Monday, 15 February 2010

Why Fire Fox is not Doomed?

Okay I was going to comment on the article it's self. However InfoWorld appear to be afraid of feedback and require some sort of lengthy vetting process after registering. Like seriously!?! What is that all a bout!?!

So Firefox is doomed. I would disagree. Google might cut funding to better support it's own browser. But then again the whole point of Google funding Firefox is to get the default search position in the search bar. So far as I know Google don't intend to exit the search business just yet. So while Chrome is something of a threat or competition at least to Firefox. It's not the end game until Chrome gets significantly more market share.

IE is an immovable object? Clearly Randell is deliberately ignoring the fact that IE is well into decline. It's only actual strong hold now where Microsoft can still feel safe is on the corporate desktop. Everywhere else is up for grabs. Which is why every other major web browser on the market namely Firefox, Safari, Opera and Chrome are all gaining market share while IE is losing market share. What's more these browsers are gaining as much market share between them as IE is losing. Which means they're taking it from IE.

If that wasn't enough at least 3 or 4 countries have advised their citizens to ditch IE and use something else instead. Then of course there are countries like Brazil where significant numbers of people don't even use Windows let alone IE. They're all on Linux. So IE an immovable object? I hardly think so.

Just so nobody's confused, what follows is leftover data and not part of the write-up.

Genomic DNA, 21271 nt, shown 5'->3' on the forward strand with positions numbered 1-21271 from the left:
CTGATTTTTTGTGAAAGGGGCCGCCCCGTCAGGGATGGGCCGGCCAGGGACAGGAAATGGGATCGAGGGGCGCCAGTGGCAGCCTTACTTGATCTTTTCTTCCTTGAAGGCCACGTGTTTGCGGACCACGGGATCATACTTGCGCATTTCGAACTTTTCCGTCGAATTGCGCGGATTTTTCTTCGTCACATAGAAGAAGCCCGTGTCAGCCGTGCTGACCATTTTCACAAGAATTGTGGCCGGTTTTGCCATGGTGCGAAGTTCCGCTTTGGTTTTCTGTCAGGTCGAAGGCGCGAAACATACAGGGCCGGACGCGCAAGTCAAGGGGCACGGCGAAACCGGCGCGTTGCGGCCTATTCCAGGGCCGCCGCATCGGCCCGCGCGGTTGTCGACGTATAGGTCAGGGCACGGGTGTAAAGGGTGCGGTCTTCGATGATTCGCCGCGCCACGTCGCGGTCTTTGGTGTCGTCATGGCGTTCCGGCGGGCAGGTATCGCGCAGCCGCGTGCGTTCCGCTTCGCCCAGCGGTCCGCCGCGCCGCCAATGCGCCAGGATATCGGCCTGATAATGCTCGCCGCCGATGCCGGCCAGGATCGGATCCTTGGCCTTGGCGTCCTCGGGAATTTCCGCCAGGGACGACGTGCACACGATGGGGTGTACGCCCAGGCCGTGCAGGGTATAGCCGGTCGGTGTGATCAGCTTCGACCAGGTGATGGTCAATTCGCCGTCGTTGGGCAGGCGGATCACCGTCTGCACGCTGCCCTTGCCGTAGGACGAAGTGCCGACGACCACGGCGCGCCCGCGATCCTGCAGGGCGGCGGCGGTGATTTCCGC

As for the critique of Mozillas intention to opt for smaller updates? This is what the Ubuntu developers do. They focus on one major thing they want to make better and by and large deliver on their goals. That doesn't mean other things don't get fixed or don't change. Clearly they do. But the developers do well out of that intense focus. Which is perhaps something Firefox actually needs.

I also don't think it's fair to compare Mozilla to Microsoft or to compare incremental updates to hot-fixes. First of all Microsoft and Mozilla are two entirely different companies with different motivations and goals. They have totally different business models that dictate how much funding they can dedicate to a single project and how the end product is marketed.

Hot-fixes are also intended to be temporary fixes to tide Windows over until the service pack arrives. Again that's a different coding style from an incremental update. A hot-fix is a quick and dirty patch to fix a problem in the short term. An incremental update is something that is integrated properly to the existing code base. That is what Mozilla does at the moment. The fact that it might want to do less but do it better doesn't mean the product will suffer.